Provenance: the artist; Samella Lewis, Los Angeles (before 1989); Chester Helms, San Francisco (circa 1994); John Axelrod, Boston (circa 1994-95); the Museum of Fine Arts, Boston (2011).
Feral Benga represents the culmination of Richmond Barthé's study of the figure in sculpture, anatomy and dance in the 1930s, and his pioneering realization of an ideal male nude. According to Barthé scholar Margaret Rose Vendryes, Feral Benga, Barthé's "signature piece," was completed within a few months of seeing the Folies Bergères dancer Benga perform on stage during his first visit to Paris in 1934. Vendryes describes how Benga was an exotic celebrity--a Senegalese cabaret dancer known in Parisian and Manhattan gay circles, who had perfomed on stage with Josephine Baker and had even appeared in a Jean Cocteau surrealist film. Barthé used postcards, photographs and his memory to recreate a life-like representation of the dancer. The raised sword pose also recalls the muscular nudes of the famous Mannerist engraving by Antonio Pollaiuolo, Battle of Naked Men, circa 1470.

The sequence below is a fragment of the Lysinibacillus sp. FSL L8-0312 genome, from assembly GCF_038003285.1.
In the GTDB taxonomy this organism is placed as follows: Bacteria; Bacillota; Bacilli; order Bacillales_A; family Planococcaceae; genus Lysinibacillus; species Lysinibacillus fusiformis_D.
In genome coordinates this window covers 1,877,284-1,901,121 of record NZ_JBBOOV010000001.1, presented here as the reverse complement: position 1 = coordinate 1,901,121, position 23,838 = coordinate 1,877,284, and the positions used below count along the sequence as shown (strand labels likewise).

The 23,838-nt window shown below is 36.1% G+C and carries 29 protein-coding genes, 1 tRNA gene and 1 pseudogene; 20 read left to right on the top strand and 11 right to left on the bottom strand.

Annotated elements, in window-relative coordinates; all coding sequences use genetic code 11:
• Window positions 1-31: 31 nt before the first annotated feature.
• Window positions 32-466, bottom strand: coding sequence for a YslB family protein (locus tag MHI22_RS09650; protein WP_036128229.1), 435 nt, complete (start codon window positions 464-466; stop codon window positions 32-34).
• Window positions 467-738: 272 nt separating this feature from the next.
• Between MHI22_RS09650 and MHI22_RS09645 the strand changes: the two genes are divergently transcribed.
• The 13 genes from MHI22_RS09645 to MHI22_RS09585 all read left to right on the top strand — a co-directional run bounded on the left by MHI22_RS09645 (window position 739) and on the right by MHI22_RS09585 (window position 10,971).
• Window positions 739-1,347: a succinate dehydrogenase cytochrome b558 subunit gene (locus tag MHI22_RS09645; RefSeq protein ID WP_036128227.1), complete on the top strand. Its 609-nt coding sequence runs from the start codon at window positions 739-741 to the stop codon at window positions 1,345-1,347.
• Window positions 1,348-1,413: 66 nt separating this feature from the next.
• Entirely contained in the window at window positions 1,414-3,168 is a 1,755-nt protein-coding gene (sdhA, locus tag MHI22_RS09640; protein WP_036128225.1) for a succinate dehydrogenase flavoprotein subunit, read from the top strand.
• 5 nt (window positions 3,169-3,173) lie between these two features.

Grander in scale than its actual size, Feral Benga was one ot the artist's major achievements in his life-long body of work, a natural and sensual repesentation of the male nude, made at the height of his career. The sculpture was first shown at the 1937 Dance International exhibition at Rockefeller Center, and was later featured and illustrated in Alain Locke's seminal survey, The Negro in Art.The figure is also important as a groundbreaking evocation of both male and homosexual sexuality in early 20th century American Art. This is the first time that any cast of this bronze sculpture, the artist's most celebrated figure, has come to auction--there are only two bronzes known to exist from the 1930s casting. Vendryes pp. 66-69.